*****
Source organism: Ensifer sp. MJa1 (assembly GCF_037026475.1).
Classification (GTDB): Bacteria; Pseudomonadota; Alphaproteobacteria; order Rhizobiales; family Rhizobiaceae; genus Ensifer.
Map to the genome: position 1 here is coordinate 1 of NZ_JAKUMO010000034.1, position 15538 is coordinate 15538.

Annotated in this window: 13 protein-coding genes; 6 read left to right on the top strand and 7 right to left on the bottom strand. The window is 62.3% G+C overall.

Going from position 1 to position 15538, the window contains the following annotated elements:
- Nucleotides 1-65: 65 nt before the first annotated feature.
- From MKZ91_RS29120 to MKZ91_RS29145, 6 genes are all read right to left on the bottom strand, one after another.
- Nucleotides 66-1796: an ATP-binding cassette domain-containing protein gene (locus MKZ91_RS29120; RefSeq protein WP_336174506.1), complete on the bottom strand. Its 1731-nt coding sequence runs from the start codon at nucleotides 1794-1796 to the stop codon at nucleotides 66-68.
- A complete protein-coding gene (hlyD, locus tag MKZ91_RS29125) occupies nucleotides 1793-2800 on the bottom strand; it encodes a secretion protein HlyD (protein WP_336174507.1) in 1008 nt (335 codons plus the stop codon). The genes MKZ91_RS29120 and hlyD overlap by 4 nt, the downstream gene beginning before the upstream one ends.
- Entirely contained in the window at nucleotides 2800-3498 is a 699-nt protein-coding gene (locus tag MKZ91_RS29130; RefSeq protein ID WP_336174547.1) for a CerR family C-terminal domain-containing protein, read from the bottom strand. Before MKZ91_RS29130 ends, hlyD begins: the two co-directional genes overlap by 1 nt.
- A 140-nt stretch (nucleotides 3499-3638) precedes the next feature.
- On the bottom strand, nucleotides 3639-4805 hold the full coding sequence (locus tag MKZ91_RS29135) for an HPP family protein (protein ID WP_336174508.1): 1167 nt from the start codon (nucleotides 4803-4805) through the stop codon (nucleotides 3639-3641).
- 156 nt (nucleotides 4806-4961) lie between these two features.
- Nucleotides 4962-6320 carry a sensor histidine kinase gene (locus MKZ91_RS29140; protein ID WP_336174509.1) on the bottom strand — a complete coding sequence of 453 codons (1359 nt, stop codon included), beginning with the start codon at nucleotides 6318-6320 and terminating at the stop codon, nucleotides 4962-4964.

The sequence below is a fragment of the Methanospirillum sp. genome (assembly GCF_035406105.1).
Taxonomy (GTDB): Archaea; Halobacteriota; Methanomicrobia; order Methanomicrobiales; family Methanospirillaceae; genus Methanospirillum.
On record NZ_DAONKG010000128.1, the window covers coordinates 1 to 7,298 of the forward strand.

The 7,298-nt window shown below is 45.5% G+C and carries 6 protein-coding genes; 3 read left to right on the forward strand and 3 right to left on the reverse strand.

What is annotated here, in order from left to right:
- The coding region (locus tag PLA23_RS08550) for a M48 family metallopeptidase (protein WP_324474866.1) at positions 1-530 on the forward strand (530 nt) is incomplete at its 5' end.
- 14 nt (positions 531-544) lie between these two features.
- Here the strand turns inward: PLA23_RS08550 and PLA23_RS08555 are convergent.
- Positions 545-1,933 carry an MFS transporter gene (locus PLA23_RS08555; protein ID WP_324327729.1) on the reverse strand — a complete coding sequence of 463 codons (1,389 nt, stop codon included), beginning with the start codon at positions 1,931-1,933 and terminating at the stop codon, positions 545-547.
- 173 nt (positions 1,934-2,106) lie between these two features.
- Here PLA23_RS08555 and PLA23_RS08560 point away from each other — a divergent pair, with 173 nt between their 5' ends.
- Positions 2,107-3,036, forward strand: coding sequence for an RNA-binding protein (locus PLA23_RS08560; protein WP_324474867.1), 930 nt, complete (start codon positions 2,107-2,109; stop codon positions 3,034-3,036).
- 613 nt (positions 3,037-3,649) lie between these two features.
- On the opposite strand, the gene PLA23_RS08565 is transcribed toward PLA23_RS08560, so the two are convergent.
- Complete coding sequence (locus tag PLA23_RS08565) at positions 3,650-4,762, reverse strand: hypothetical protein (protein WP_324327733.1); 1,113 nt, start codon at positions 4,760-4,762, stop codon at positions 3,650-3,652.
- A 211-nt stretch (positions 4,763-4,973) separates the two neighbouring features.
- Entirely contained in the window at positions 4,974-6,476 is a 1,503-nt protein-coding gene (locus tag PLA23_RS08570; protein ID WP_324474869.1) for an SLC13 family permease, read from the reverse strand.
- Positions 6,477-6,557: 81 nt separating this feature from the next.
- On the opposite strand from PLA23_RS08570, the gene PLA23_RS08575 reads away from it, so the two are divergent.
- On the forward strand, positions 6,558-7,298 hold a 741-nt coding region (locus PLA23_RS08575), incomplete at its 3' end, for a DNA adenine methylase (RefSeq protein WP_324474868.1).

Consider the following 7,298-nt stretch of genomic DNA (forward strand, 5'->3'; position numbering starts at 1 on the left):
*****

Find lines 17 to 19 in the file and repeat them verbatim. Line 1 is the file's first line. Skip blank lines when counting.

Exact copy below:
On record NZ_DAONKG010000128.1, the window covers coordinates 1 to 7,298 of the forward strand.

The 7,298-nt window shown below is 45.5% G+C and carries 6 protein-coding genes; 3 read left to right on the forward strand and 3 right to left on the reverse strand.

What is annotated here, in order from left to right: